Posted by Sadie from D006049.N1.Vanderbilt.Edu (188.8.131.52) on Wednesday, August 06, 2003 at 12:06PM :
Some 5.5 million Iraqi students to get textbooks thanks to UN fund transfer Report, United Nations,
5 August 2003
Some 5.5 million Iraqi students and 25,000 teacher trainees will receive textbooks for the next academic year under a funding agreement approved by a United Nations Security Council committee.
The project, worth $72.3 million in all, aims to print more than 66 million copies of newly edited textbooks for nationwide distribution for the 2003-2004 academic year. Most existing textbooks were looted or burned after the war. Adding to the challenge is a decision to edit out propagandist statements from the texts without changing the educational content. Some 509 titles are up for replacement.
The Security Council committee that monitored Iraq's purchase of humanitarian supplies and food under the sanctions imposed against the ousted regime approved the transfer of funds at the request of the UN Office of the Iraq Programme, which oversaw the purchases under the oil-for-food plan that is being phased out by 21 November.
Also approved this week were a $104 million project for fertilizer for Iraq's winter wheat and barley crops, and $6.8 million for fungicides to contain smut - a disease that affects wheat and barley seeds.
Meanwhile, the acting governor of the Central Bank of Iraq, Faleh Dawod Salman, has sent a letter to the Security Council urging Member States to transfer all frozen Iraqi assets to the Development Fund for Iraq account that has been established at the US Federal Reserve Bank of New York.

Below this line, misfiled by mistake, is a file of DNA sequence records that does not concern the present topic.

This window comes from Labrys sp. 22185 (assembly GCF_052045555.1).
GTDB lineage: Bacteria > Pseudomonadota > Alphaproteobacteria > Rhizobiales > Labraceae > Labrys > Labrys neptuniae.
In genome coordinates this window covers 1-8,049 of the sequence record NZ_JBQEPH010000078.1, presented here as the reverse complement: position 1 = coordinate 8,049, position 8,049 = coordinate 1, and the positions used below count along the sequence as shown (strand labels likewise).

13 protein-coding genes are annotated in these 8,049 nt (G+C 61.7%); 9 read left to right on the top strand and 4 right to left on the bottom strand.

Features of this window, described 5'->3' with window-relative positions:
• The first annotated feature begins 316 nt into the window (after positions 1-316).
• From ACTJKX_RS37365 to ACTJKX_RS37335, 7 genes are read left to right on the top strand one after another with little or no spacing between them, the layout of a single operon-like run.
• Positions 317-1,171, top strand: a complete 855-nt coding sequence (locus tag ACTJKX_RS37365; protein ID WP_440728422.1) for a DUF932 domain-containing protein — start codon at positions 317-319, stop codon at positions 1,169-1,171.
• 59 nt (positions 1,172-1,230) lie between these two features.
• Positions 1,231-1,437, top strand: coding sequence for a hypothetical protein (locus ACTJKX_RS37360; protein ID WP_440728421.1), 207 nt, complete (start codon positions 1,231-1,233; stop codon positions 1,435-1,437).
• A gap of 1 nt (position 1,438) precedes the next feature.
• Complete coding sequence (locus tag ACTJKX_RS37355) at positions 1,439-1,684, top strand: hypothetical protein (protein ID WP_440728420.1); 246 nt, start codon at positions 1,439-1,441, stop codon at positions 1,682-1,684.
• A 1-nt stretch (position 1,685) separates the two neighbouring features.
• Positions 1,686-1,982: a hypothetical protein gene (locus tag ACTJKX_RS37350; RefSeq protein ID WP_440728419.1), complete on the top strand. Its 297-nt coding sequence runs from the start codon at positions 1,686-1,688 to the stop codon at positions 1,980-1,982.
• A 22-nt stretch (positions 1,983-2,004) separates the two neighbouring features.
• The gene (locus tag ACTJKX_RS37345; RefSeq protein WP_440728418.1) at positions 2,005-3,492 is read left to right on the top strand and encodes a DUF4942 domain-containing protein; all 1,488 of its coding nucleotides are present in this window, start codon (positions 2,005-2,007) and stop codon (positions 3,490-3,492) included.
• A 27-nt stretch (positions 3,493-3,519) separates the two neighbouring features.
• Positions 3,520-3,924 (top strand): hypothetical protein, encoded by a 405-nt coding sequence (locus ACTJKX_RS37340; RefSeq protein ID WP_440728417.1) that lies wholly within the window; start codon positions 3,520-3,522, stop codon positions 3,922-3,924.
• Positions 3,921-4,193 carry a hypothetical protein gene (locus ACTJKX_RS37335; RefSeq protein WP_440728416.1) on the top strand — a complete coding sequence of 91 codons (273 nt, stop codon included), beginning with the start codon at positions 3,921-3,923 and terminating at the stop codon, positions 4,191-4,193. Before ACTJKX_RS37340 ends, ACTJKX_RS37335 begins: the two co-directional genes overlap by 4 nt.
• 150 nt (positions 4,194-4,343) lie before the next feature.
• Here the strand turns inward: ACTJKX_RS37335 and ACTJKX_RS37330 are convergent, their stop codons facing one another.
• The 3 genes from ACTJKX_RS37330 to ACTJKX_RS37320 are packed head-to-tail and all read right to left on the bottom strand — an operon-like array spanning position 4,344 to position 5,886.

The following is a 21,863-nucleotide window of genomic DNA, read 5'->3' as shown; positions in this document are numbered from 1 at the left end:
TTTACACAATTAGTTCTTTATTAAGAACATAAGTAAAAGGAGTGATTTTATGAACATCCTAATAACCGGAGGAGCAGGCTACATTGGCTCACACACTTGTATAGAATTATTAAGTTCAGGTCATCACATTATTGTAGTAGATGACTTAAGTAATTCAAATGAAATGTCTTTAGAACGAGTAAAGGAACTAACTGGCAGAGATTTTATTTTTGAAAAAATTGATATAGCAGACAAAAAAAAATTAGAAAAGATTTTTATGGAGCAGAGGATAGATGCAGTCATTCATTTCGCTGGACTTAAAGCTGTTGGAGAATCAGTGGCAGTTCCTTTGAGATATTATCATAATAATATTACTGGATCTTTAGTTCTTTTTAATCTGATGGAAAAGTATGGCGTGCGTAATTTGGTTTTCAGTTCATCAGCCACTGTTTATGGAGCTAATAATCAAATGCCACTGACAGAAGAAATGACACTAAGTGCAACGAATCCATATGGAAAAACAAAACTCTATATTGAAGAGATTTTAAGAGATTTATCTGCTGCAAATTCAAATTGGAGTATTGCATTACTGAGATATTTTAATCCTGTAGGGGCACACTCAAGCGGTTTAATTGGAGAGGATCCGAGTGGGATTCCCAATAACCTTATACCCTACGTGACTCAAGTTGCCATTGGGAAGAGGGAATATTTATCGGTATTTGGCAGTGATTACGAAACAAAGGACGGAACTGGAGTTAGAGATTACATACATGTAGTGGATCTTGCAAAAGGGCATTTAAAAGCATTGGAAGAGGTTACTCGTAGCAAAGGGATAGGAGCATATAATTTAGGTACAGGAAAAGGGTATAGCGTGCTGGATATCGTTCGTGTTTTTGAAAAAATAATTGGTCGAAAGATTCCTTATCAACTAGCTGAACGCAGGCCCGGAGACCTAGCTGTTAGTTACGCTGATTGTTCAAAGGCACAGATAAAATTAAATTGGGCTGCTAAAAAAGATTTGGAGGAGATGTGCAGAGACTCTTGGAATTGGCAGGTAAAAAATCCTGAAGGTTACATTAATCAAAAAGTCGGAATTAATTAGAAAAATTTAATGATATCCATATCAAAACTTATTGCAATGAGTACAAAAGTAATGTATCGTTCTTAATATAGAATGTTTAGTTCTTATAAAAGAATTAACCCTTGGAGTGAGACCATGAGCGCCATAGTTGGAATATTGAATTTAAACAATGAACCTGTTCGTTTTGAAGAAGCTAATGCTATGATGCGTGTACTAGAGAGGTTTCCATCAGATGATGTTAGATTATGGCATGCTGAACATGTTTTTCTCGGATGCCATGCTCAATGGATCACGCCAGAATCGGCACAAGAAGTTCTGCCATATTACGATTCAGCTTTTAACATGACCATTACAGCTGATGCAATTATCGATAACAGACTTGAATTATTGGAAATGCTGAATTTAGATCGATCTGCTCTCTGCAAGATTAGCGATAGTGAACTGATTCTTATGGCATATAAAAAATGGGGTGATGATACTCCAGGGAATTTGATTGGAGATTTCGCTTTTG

On the humanitarian front, the UN High Commissioner for Refugees (UNHCR) is sending a C-130 Hercules cargo plane from Turkey to Basra in southern Iraq today with three prefabricated warehouses and 90 tents as it continues to build up relief supplies to assist returning Iraqi refugees and displaced persons going back home.
Basra and nearby Umm Qasr received 244 refugees returning from Saudi Arabia's Rafha camp last week, the first UN repatriation convoy since the fall of Saddam Hussein.
A second convoy with a similar number of refugees is expected in Basra early next week, UNHCR spokesman Kris Janowski told a briefing in Geneva. In all, more than 3,600 refugees are expected to leave Rafha this year.
In northern Iraq, UNHCR has begun a shelter programme to help displaced people who had returned to their original villages rebuild houses destroyed during the previous Government's campaign against Iraqi Kurds.
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